While the official search for a missing Courtenay man has been stood down, there is work going on behind the scenes to look for a lead.
The hope is to find some clue that can prompt another official search for Michael Gazetas. A previous one in February focused on the highway west of Campbell River toward Gold River.
Gazetas was last seen Jan. 31 leaving his Courtenay home in his red Ford Ranger pickup. The search yielded little information, beyond the odd clue such as a service vehicle that seemed to be on the same stretch of road around the same time Gazetas was presumed to be driving. The official search was stood down following the second weekend of the effort.
There were ground crews looking for some sign. In addition, there were aerial searches, and what they have now is a massive collection of high-resolution photographs taken from helicopters. Friends and family had raised thousands of dollars to pay for helicopter flights to help narrow down potential locations on Vancouver Island where Gazetas might have gone.
Jay Pretula, one of Gazetas’s friends from the Lower Mainland, has been co-ordinating the efforts of many people to scour through the images for some sign of where Gazetas might have gone.
“It was a mountainous task that we chose to take on, but we felt we wanted to do it properly,” he said.
In all, he estimates they have about 17 hours of helicopter flight time, including about 12 hours from the privately funded search. Gold River RCMP and Campbell River SAR received a tip they needed to check, and Pretula said they were able to comb through the footage to find a couple of “noteworthy items” to send to the SAR, who passed it onto RCMP. The likelihood of it as an “item of actual interest” was seen to be low, but the authorities wanted to check in any case.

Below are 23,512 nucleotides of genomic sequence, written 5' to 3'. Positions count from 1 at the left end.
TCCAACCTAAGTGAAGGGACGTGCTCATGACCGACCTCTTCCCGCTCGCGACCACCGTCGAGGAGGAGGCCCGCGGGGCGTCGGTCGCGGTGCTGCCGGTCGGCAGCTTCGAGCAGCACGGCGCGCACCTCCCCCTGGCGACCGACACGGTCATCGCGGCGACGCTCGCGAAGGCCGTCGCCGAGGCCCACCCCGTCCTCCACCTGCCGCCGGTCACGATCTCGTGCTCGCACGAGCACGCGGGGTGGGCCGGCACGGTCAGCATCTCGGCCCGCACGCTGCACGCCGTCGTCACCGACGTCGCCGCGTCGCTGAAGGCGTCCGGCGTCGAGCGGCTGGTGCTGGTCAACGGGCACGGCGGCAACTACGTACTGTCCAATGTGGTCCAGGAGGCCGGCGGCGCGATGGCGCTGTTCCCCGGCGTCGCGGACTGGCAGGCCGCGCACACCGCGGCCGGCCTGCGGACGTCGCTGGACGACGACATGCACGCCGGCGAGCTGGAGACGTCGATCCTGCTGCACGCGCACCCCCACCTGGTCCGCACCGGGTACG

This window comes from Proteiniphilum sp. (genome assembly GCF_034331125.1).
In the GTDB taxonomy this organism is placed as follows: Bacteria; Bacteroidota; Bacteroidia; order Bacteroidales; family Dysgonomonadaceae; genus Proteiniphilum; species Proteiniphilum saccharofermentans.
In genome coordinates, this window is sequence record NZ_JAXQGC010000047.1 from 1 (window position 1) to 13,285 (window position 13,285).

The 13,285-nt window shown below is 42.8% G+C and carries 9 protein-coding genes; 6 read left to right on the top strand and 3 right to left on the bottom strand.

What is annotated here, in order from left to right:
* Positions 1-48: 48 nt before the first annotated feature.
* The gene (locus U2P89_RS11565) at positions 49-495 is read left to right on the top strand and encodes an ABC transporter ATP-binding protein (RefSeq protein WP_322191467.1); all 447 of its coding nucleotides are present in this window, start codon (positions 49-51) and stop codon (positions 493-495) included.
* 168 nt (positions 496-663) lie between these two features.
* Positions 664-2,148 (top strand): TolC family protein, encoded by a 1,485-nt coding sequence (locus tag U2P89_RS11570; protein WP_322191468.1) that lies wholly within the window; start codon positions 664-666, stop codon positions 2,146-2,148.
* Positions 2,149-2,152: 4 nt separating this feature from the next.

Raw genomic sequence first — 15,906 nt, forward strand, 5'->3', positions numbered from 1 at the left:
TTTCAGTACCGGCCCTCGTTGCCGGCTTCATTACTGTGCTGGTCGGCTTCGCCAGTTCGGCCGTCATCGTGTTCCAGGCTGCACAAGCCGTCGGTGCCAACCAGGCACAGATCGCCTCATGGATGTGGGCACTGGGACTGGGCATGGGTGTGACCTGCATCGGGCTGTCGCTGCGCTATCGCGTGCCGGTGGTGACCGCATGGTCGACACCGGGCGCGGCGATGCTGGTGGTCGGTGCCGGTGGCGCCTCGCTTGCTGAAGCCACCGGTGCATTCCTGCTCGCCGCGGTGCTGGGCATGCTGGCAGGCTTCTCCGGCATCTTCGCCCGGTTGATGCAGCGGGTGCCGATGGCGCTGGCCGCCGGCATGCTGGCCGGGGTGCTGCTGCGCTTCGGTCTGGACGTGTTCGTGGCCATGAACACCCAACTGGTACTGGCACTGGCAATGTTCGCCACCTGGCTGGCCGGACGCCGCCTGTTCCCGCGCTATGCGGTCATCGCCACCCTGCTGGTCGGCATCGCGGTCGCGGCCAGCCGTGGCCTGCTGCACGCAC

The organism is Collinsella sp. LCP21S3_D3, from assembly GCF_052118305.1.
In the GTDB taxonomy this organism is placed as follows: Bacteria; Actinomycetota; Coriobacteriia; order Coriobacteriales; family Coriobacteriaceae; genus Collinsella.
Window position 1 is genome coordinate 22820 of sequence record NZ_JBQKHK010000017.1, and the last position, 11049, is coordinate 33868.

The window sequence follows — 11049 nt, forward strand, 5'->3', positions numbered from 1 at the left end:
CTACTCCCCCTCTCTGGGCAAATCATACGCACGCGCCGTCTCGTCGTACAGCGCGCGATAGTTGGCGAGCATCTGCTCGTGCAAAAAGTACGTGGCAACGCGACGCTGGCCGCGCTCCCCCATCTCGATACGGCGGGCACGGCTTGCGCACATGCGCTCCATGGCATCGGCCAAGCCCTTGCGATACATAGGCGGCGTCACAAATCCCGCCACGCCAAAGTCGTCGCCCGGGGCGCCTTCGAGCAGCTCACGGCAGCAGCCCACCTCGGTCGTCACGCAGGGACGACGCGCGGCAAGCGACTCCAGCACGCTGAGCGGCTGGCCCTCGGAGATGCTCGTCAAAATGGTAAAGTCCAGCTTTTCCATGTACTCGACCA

“They went up into the air as well to check some of the places they wanted to check … just so they could cross it off,” he said.
In all, Pretula said there are thousands of images to go through to look for clues such as the red truck.
“We’ve been scouring the imagery for red items … but we didn’t exclude any other objects,” he said.
This could include anything from a cabin to a container – anything that might be a sign – though Gazetas’s Ford Ranger has been the focal point.
“Everything right now is still about that truck,” he added.
As of late February, they had almost 240 people volunteering their time to go through the images. The intention was to have at least two sets of eyes to look through every folder. Their first helicopter flight alone generated about 12,000 images.
“We’re going to have viewed just about 65,000 images when we’re finished,” he said. “It’s a lot of imagery, and we’ve parsed it out as best we can to people…. It’s a lot of data to go through.”
As well, the organizers held a town hall meeting in Vancouver at the beginning of March to inform people in the Lower Mainland taking part in the effort on the current status.
“People have questions, and lots of them are good questions, but they’re the questions we answered fairly early on in our search,” he said. “There’s a lot of those questions that seem to persist.”
Some people have also joined since the effort began, so this meeting allowed organizers the opportunity to bring people up to date.
Pretula said they will take all the tips that come back and prioritize them for significance that could lead to start up the helicopter searches again.
“We don’t want to give up just yet,” he added. “It may be a waiting game, depending on what we find.”